Transformative Learning as Methodology for Spiritual Formation

Over the past year, I have posted reflections from my doctoral project in biblical storytelling. As a result of this project, a transformative learning pedagogy of spiritual formation occurred from the reconceptualization of the authority of Scripture. Many often tend to think of the authority of Scripture as being a source of infallible theological doctrine and of historical facts, which has been undermined by the historical critical investigation of the Bible. We discovered that its claim to being an infallible source of information of what actually happened is not possible.

There are significant differences in the various interpretations of biblical narratives, as well as a variety of theologies. The overall impact of that has been to undermine the authority of the Scriptures. Rather than focusing on that definition of biblical authority, investigating the Bible as one authorizing source of spiritual formation is a significant return to ancient models of evangelism and discipleship. The biblical stories are but one voice around the table of community formation. The biblical stories are a medium where new dimensions of the self-revelation of God can happen for people. The project’s emergent nature and structure allowed that to happen. Inviting people to enter into the biblical stories themselves has re-vitalized the authority of the Scriptures; when we tell the stories, we become co-authors of the experience.

Along these lines, one problem addressed in the project was the dissonance that progressive Christians experience with the Bible because of the way it had been used against them in oppressive and painful ways. The mechanism for investigating that was the development of an emergent worship experience using biblical storytelling as a hermeneutic for presenting these narratives in a “meaning as experience” paradigm. This paradigm allowed the progressive audience to disconnect from the stories as a referential document and reconnect to an experience of the story that was transformative for the early church. As a result of this contemporary experience, it was discovered that progressives can experience transformative “Aha!” moments—revelations of God—through the power of story.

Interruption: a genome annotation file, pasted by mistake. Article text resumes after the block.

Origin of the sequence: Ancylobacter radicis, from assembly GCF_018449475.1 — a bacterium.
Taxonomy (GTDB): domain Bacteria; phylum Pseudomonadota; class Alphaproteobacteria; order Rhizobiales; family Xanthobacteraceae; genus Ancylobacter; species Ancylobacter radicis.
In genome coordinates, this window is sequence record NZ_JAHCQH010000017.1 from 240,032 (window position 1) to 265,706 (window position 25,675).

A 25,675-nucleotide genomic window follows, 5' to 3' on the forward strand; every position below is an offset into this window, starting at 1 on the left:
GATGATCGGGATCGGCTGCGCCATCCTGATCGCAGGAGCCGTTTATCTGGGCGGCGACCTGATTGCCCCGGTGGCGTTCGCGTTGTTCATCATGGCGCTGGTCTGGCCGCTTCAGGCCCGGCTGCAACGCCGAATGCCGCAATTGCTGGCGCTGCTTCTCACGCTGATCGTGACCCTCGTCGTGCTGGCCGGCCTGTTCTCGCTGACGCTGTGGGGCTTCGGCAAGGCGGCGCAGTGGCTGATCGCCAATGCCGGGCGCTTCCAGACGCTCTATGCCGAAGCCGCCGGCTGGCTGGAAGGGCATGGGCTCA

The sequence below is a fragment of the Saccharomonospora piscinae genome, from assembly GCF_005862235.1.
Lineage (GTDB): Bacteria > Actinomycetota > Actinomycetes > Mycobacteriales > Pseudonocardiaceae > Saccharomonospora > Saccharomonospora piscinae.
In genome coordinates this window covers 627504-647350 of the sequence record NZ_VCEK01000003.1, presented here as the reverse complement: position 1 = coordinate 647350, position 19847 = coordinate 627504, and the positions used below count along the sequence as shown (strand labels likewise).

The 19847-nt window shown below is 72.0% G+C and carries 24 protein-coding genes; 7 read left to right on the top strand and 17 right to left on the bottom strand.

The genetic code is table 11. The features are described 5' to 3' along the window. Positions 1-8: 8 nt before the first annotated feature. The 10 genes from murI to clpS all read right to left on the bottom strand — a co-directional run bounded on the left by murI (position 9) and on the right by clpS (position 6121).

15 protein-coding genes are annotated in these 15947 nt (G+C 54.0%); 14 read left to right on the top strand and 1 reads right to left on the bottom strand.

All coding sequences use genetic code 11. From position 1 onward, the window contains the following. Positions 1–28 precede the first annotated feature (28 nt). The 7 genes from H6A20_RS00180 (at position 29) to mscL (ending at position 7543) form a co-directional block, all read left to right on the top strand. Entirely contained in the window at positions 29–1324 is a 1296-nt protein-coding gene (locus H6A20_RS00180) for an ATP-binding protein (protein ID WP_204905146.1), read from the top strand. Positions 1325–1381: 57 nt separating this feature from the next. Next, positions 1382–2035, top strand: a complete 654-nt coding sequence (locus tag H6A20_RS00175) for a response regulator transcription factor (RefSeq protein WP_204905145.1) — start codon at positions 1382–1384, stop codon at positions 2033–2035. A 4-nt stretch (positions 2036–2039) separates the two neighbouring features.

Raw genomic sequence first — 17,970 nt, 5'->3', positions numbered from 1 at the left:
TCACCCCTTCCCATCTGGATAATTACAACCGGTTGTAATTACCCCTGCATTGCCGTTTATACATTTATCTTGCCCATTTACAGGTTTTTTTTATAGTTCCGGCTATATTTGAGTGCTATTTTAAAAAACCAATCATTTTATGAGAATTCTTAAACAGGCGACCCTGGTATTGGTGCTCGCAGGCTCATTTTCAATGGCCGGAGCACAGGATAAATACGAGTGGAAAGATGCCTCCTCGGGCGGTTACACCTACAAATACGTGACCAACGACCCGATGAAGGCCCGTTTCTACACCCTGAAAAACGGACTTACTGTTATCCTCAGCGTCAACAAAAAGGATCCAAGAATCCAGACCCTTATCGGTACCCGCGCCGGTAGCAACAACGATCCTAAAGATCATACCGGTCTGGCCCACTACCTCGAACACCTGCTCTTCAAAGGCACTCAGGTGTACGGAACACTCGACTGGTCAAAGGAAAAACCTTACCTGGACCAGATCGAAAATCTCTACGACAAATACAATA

bible11An additional problem addressed was the ambiguity of the biblical narratives as a source of spiritual formation, which leads to the problem of what holds us together as a community. If we do not need the magic words to be saved, then what about the experience of Jesus is life-giving? How can the biblical narratives be meaningful to me today? I can be a Buddhist if I want community. I can be Hindu or Jewish. These are all communities of meaning. Why do I need to be Christian to have that? The answer to this ambiguity is a vital connection with God through the experience of Jesus.

Another dimension of the problem was my desire to harmonize my process theological perspectives with the biblical storytelling paradigm. I had not yet developed a practical methodology for the interpretation of the Scriptures that folks in the pew could understand and embrace. While some process theologians have done significant work of integrating Scripture with the basic tenets of process theology (John Cobb, David Lull, Russell Praegent, Chalice Commentaries for Today, Process and, many clergy and laypeople (at least in the Midwest) are not familiar with its practical applications. More work can still be done to bring these processes into mainstream and mainline congregations. Perhaps my renewed calling for biblical storytelling in progressive contexts will lead me into those possibilities.

And yet another dimension of this research was the problem of contemporary worship versus traditional worship and the development of meaning for digital culture. “Meaning as experience” suggests that we give meaning to that with which we identify as important and relevant. We give meaning to experiences of our own choosing. Therefore, we can choose to give the narratives of Jesus meaning because they represent something meaningful. The stories are meaningful. They make the experience of God known through making the experience of the stories present in our consciousness. It is our experience of the stories that are meaningful. In community, “meaning as experience” helps us contextualize a relational God. It illustrates a God who is a part of our everydayness—the God who journeys beside us. That is the good news.

I intend to broaden this research from a localized perspective to a national exploration. After experiencing the transformative learning capacity of biblical storytelling, I am convinced it is the way forward for the progressive church to again take its place as a community of meaning that really does practice what it preaches. That, no matter where you are, or what experience of God you have had on your journey, you will find sojourners in the United Church of Christ. Let’s tell that story again and again!

Brice ThomasRev. Dr. Brice Thomas is the Director of Alumni/ae Relations and Adjunct Faculty at United Theological Seminary in Dayton, Ohio. He is also called to bi-vocational ministry at Harmony Creek Church in Dayton, an emerging congregation.


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